Q. What are the practical difficulties of complying with Sarbanes-Oxley?
A. There have been more SEC law developments in the past 18 months than I have ever seen in my career. Just keeping up with the new regulations, the new accounting rules and the new stock exchange listing standards takes a very significant effort. And the SEC is accelerating the filing deadlines for periodic reports, and increasing the amount of information to be reported. Law departments have to find a way to fully comply with the rules, while at the same time many companies are trying to reduce costs and increase efficiencies.
Q. How is Textron addressing those problems?
A. We involve all corporate departments and business operations in making sure we obtain and report all required information. It takes a lot of effort, but it’s absolutely necessary. It’s so important to have accurate, clear and complete information.
Q. You’re part of a large legal department. How can smaller legal departments efficiently meet the demands of Sarbanes-Oxley?
A. It can be quite difficult for lawyers in smaller departments to keep up with all the changes while handling all the other legal work for their companies. One excellent resource is the Association of Corporate Counsel, which provides a number of ways for in-house lawyers to keep up with the latest developments. The ACC provides opportunities on the national and local level to discuss the evolving law and practice with other in-house lawyers, and it has a wealth of information on its website. The ACC annual meeting provides a great opportunity to attend CLE sessions and to network with other lawyers facing the same issues.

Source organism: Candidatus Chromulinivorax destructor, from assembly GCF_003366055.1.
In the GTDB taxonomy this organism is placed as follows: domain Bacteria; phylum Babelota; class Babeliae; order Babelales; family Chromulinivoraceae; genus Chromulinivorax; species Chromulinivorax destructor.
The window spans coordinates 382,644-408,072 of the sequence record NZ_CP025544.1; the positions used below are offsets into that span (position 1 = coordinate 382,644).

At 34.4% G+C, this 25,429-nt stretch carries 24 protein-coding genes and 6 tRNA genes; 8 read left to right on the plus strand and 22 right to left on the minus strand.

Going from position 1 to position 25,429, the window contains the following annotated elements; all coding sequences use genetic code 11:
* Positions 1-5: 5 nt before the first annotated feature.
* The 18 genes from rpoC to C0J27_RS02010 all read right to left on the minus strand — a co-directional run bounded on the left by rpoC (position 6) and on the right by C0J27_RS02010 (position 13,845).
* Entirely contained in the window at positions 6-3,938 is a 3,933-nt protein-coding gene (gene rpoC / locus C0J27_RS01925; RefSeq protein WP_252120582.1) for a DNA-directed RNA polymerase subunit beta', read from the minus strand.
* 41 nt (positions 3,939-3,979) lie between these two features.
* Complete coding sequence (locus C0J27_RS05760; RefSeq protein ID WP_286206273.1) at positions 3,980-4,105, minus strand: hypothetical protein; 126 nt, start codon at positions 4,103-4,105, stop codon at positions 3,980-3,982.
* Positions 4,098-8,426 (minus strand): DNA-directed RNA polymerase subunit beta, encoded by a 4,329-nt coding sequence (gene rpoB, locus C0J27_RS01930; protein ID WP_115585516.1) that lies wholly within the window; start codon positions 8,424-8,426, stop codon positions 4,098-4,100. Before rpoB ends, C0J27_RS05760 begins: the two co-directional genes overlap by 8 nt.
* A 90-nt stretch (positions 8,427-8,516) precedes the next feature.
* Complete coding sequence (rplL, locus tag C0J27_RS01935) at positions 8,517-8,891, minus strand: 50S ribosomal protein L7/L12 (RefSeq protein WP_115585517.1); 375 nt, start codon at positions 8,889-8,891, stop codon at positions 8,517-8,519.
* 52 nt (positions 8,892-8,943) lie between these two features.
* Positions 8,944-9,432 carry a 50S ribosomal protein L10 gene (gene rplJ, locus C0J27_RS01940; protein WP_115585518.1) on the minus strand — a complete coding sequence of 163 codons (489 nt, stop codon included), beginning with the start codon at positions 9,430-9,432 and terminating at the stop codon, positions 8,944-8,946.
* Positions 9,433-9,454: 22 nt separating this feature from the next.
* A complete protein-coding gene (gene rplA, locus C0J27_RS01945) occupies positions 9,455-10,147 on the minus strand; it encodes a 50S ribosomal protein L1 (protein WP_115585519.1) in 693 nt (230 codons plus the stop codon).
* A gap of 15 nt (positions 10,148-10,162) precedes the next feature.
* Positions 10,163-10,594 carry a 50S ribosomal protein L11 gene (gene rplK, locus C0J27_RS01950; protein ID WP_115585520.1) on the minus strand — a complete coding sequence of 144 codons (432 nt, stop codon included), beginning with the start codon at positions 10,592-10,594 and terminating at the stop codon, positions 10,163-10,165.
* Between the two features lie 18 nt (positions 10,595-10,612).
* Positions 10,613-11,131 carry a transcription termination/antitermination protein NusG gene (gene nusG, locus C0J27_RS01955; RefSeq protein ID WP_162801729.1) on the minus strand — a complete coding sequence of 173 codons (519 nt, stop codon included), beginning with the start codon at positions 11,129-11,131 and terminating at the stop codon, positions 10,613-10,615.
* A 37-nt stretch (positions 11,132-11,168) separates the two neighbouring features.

Q How can in-house lawyers avoid the stigma of being a “snitch” in the post-Enron era and remain closely integrated in the management “inner circle.”
A. Intelligent, thoughtful legal advice designed to keep managers out of trouble while fulfilling a company’s business goals will almost always be welcomed, particularly so in the post-Enron era. The rules requiring attorneys to “report up” evidence of wrongdoing through the legal department are consistent with this. However, I am concerned that the SEC’s proposed “reporting out” or “noisy withdrawal” rules may undermine the attorney-client privilege and could affect the ability of attorneys to get full access to the information they need to provide good advice.